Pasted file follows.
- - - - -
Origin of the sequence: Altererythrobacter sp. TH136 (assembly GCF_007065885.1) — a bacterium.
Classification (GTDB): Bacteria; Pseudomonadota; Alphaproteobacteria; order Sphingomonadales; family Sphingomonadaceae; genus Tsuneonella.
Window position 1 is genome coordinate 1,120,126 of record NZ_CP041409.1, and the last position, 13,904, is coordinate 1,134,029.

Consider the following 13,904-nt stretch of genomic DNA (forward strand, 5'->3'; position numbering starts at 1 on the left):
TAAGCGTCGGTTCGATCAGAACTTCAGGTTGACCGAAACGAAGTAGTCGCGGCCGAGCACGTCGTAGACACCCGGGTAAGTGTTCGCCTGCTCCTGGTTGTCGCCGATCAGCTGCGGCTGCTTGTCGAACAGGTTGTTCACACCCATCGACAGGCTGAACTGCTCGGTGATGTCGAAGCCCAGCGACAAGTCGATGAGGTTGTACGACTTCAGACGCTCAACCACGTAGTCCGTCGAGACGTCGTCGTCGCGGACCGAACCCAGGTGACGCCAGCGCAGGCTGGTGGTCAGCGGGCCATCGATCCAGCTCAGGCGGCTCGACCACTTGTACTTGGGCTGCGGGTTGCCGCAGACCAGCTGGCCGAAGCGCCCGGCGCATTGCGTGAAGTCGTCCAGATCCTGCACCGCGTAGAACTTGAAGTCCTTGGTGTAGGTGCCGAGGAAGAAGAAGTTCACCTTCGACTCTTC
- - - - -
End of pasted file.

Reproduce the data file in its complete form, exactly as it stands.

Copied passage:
Origin of the sequence: Altererythrobacter sp. TH136 (assembly GCF_007065885.1) — a bacterium.
Classification (GTDB): Bacteria; Pseudomonadota; Alphaproteobacteria; order Sphingomonadales; family Sphingomonadaceae; genus Tsuneonella.
Window position 1 is genome coordinate 1,120,126 of record NZ_CP041409.1, and the last position, 13,904, is coordinate 1,134,029.

Consider the following 13,904-nt stretch of genomic DNA (forward strand, 5'->3'; position numbering starts at 1 on the left):
TAAGCGTCGGTTCGATCAGAACTTCAGGTTGACCGAAACGAAGTAGTCGCGGCCGAGCACGTCGTAGACACCCGGGTAAGTGTTCGCCTGCTCCTGGTTGTCGCCGATCAGCTGCGGCTGCTTGTCGAACAGGTTGTTCACACCCATCGACAGGCTGAACTGCTCGGTGATGTCGAAGCCCAGCGACAAGTCGATGAGGTTGTACGACTTCAGACGCTCAACCACGTAGTCCGTCGAGACGTCGTCGTCGCGGACCGAACCCAGGTGACGCCAGCGCAGGCTGGTGGTCAGCGGGCCATCGATCCAGCTCAGGCGGCTCGACCACTTGTACTTGGGCTGCGGGTTGCCGCAGACCAGCTGGCCGAAGCGCCCGGCGCATTGCGTGAAGTCGTCCAGATCCTGCACCGCGTAGAACTTGAAGTCCTTGGTGTAGGTGCCGAGGAAGAAGAAGTTCACCTTCGACTCTTC